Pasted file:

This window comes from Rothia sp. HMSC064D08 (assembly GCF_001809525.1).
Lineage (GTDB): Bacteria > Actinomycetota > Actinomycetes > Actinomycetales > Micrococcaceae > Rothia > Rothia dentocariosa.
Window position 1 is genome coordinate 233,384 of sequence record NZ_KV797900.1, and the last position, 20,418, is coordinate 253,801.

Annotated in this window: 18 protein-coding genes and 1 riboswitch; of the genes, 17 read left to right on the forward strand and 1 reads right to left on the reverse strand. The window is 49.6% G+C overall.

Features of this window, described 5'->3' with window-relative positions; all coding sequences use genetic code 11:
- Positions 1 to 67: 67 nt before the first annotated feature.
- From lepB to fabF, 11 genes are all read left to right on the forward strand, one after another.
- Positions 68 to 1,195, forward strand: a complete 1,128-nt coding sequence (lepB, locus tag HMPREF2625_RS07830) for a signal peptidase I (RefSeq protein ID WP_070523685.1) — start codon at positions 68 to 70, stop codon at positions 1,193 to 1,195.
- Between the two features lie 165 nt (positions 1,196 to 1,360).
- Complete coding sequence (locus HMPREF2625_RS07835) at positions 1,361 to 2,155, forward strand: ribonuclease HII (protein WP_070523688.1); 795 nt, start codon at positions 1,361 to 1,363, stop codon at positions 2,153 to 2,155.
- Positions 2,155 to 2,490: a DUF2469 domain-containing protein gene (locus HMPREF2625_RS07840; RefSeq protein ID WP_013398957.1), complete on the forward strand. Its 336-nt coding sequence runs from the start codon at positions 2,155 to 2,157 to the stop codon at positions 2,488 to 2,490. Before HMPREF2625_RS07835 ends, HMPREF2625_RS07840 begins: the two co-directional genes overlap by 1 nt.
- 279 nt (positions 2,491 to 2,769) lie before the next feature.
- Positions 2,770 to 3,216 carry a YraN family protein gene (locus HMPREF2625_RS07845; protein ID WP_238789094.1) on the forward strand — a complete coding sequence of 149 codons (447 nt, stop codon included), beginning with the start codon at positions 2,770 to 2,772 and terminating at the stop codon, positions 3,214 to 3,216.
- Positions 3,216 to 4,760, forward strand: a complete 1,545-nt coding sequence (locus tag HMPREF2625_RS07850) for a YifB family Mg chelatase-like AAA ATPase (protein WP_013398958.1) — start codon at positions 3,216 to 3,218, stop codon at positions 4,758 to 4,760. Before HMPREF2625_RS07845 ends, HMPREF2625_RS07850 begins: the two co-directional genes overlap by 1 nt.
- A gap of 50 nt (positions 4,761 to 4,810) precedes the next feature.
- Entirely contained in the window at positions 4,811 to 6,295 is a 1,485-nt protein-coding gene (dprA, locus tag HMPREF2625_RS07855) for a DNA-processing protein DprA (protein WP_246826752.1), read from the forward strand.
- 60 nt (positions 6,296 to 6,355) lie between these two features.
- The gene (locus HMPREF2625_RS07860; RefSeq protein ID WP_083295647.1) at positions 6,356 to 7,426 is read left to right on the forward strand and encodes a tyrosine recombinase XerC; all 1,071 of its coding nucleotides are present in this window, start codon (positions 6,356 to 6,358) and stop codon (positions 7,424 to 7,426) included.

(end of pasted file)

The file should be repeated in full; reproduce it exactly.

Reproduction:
This window comes from Rothia sp. HMSC064D08 (assembly GCF_001809525.1).
Lineage (GTDB): Bacteria > Actinomycetota > Actinomycetes > Actinomycetales > Micrococcaceae > Rothia > Rothia dentocariosa.
Window position 1 is genome coordinate 233,384 of sequence record NZ_KV797900.1, and the last position, 20,418, is coordinate 253,801.

Annotated in this window: 18 protein-coding genes and 1 riboswitch; of the genes, 17 read left to right on the forward strand and 1 reads right to left on the reverse strand. The window is 49.6% G+C overall.

Features of this window, described 5'->3' with window-relative positions; all coding sequences use genetic code 11:
- Positions 1 to 67: 67 nt before the first annotated feature.
- From lepB to fabF, 11 genes are all read left to right on the forward strand, one after another.
- Positions 68 to 1,195, forward strand: a complete 1,128-nt coding sequence (lepB, locus tag HMPREF2625_RS07830) for a signal peptidase I (RefSeq protein ID WP_070523685.1) — start codon at positions 68 to 70, stop codon at positions 1,193 to 1,195.
- Between the two features lie 165 nt (positions 1,196 to 1,360).
- Complete coding sequence (locus HMPREF2625_RS07835) at positions 1,361 to 2,155, forward strand: ribonuclease HII (protein WP_070523688.1); 795 nt, start codon at positions 1,361 to 1,363, stop codon at positions 2,153 to 2,155.
- Positions 2,155 to 2,490: a DUF2469 domain-containing protein gene (locus HMPREF2625_RS07840; RefSeq protein ID WP_013398957.1), complete on the forward strand. Its 336-nt coding sequence runs from the start codon at positions 2,155 to 2,157 to the stop codon at positions 2,488 to 2,490. Before HMPREF2625_RS07835 ends, HMPREF2625_RS07840 begins: the two co-directional genes overlap by 1 nt.
- 279 nt (positions 2,491 to 2,769) lie before the next feature.
- Positions 2,770 to 3,216 carry a YraN family protein gene (locus HMPREF2625_RS07845; protein ID WP_238789094.1) on the forward strand — a complete coding sequence of 149 codons (447 nt, stop codon included), beginning with the start codon at positions 2,770 to 2,772 and terminating at the stop codon, positions 3,214 to 3,216.
- Positions 3,216 to 4,760, forward strand: a complete 1,545-nt coding sequence (locus tag HMPREF2625_RS07850) for a YifB family Mg chelatase-like AAA ATPase (protein WP_013398958.1) — start codon at positions 3,216 to 3,218, stop codon at positions 4,758 to 4,760. Before HMPREF2625_RS07845 ends, HMPREF2625_RS07850 begins: the two co-directional genes overlap by 1 nt.
- A gap of 50 nt (positions 4,761 to 4,810) precedes the next feature.
- Entirely contained in the window at positions 4,811 to 6,295 is a 1,485-nt protein-coding gene (dprA, locus tag HMPREF2625_RS07855) for a DNA-processing protein DprA (protein WP_246826752.1), read from the forward strand.
- 60 nt (positions 6,296 to 6,355) lie between these two features.
- The gene (locus HMPREF2625_RS07860; RefSeq protein ID WP_083295647.1) at positions 6,356 to 7,426 is read left to right on the forward strand and encodes a tyrosine recombinase XerC; all 1,071 of its coding nucleotides are present in this window, start codon (positions 6,356 to 6,358) and stop codon (positions 7,424 to 7,426) included.